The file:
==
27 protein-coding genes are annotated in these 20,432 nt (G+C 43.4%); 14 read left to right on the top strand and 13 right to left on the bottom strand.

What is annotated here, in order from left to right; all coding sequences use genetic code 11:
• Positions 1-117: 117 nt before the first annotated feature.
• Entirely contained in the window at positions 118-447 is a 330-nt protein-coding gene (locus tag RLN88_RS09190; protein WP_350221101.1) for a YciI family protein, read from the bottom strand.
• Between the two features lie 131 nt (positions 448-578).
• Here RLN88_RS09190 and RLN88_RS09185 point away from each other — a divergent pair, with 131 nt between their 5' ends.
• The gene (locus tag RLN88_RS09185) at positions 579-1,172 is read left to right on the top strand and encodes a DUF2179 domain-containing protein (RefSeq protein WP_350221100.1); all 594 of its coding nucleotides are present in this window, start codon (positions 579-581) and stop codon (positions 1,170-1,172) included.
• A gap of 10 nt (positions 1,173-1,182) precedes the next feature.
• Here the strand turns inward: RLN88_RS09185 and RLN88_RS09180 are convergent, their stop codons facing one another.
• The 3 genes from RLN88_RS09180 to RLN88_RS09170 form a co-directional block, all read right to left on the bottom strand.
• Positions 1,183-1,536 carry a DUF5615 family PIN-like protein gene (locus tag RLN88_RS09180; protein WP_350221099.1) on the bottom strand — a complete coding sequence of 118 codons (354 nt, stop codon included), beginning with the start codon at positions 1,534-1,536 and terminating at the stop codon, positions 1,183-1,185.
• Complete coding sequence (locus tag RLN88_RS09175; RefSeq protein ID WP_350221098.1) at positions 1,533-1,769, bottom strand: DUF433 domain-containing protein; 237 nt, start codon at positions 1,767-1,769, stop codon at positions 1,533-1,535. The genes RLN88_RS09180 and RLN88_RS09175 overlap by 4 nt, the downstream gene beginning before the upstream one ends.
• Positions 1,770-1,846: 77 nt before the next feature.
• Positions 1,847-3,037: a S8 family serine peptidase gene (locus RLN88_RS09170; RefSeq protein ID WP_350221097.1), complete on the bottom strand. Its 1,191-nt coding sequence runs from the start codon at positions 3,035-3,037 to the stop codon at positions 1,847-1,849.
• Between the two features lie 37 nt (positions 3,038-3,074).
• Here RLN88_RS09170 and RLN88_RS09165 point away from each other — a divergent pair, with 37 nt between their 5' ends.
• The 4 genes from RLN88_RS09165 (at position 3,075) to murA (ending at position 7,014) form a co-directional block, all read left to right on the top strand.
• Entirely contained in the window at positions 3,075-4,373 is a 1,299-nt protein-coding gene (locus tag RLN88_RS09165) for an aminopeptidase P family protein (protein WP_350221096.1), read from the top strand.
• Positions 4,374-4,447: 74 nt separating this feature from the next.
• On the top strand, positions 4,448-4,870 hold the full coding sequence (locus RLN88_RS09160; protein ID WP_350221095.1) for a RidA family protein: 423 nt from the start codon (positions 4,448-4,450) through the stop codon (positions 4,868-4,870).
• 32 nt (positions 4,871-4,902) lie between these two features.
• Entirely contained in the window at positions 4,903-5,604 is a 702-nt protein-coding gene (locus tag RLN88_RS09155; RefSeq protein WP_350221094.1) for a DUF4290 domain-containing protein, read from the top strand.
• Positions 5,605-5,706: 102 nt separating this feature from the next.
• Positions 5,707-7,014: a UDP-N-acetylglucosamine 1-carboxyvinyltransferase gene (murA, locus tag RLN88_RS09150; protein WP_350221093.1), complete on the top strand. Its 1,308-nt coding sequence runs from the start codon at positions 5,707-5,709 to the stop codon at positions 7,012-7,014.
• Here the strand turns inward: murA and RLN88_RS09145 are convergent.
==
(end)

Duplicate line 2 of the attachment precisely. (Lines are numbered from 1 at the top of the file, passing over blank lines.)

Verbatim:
What is annotated here, in order from left to right; all coding sequences use genetic code 11: